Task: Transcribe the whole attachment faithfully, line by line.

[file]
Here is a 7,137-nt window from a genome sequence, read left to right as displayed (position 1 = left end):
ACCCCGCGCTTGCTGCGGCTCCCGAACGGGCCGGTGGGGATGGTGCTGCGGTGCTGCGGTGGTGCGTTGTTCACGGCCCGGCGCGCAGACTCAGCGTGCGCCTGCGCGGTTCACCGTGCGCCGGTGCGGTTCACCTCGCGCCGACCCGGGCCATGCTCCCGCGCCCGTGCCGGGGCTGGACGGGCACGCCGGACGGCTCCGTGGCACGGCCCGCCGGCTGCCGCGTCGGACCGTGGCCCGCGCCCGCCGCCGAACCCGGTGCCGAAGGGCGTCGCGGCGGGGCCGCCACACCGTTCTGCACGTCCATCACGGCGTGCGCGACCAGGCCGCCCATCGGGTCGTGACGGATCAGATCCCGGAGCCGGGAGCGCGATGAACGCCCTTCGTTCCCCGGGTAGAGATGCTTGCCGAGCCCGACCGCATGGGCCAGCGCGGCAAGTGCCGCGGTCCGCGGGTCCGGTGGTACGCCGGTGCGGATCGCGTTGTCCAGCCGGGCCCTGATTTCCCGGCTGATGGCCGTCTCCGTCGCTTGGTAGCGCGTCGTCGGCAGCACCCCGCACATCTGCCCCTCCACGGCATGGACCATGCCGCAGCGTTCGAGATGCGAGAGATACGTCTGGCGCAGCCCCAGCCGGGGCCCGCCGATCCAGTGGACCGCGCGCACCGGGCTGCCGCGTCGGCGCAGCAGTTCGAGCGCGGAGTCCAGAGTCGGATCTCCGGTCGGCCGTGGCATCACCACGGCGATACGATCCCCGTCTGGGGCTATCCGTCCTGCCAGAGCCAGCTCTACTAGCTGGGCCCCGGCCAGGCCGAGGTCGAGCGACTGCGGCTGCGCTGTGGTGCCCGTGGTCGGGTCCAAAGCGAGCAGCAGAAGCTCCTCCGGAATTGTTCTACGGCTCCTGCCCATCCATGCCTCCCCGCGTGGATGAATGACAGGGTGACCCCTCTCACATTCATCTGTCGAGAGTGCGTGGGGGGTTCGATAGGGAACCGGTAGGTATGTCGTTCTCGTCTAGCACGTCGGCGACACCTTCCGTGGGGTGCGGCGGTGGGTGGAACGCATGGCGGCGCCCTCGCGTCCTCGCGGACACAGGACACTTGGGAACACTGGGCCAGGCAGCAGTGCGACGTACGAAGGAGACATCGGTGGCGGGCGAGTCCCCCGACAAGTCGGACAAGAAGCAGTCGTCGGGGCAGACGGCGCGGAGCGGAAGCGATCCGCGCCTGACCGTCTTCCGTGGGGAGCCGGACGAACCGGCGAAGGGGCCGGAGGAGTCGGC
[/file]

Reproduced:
Here is a 7,137-nt window from a genome sequence, read left to right as displayed (position 1 = left end):
ACCCCGCGCTTGCTGCGGCTCCCGAACGGGCCGGTGGGGATGGTGCTGCGGTGCTGCGGTGGTGCGTTGTTCACGGCCCGGCGCGCAGACTCAGCGTGCGCCTGCGCGGTTCACCGTGCGCCGGTGCGGTTCACCTCGCGCCGACCCGGGCCATGCTCCCGCGCCCGTGCCGGGGCTGGACGGGCACGCCGGACGGCTCCGTGGCACGGCCCGCCGGCTGCCGCGTCGGACCGTGGCCCGCGCCCGCCGCCGAACCCGGTGCCGAAGGGCGTCGCGGCGGGGCCGCCACACCGTTCTGCACGTCCATCACGGCGTGCGCGACCAGGCCGCCCATCGGGTCGTGACGGATCAGATCCCGGAGCCGGGAGCGCGATGAACGCCCTTCGTTCCCCGGGTAGAGATGCTTGCCGAGCCCGACCGCATGGGCCAGCGCGGCAAGTGCCGCGGTCCGCGGGTCCGGTGGTACGCCGGTGCGGATCGCGTTGTCCAGCCGGGCCCTGATTTCCCGGCTGATGGCCGTCTCCGTCGCTTGGTAGCGCGTCGTCGGCAGCACCCCGCACATCTGCCCCTCCACGGCATGGACCATGCCGCAGCGTTCGAGATGCGAGAGATACGTCTGGCGCAGCCCCAGCCGGGGCCCGCCGATCCAGTGGACCGCGCGCACCGGGCTGCCGCGTCGGCGCAGCAGTTCGAGCGCGGAGTCCAGAGTCGGATCTCCGGTCGGCCGTGGCATCACCACGGCGATACGATCCCCGTCTGGGGCTATCCGTCCTGCCAGAGCCAGCTCTACTAGCTGGGCCCCGGCCAGGCCGAGGTCGAGCGACTGCGGCTGCGCTGTGGTGCCCGTGGTCGGGTCCAAAGCGAGCAGCAGAAGCTCCTCCGGAATTGTTCTACGGCTCCTGCCCATCCATGCCTCCCCGCGTGGATGAATGACAGGGTGACCCCTCTCACATTCATCTGTCGAGAGTGCGTGGGGGGTTCGATAGGGAACCGGTAGGTATGTCGTTCTCGTCTAGCACGTCGGCGACACCTTCCGTGGGGTGCGGCGGTGGGTGGAACGCATGGCGGCGCCCTCGCGTCCTCGCGGACACAGGACACTTGGGAACACTGGGCCAGGCAGCAGTGCGACGTACGAAGGAGACATCGGTGGCGGGCGAGTCCCCCGACAAGTCGGACAAGAAGCAGTCGTCGGGGCAGACGGCGCGGAGCGGAAGCGATCCGCGCCTGACCGTCTTCCGTGGGGAGCCGGACGAACCGGCGAAGGGGCCGGAGGAGTCGGC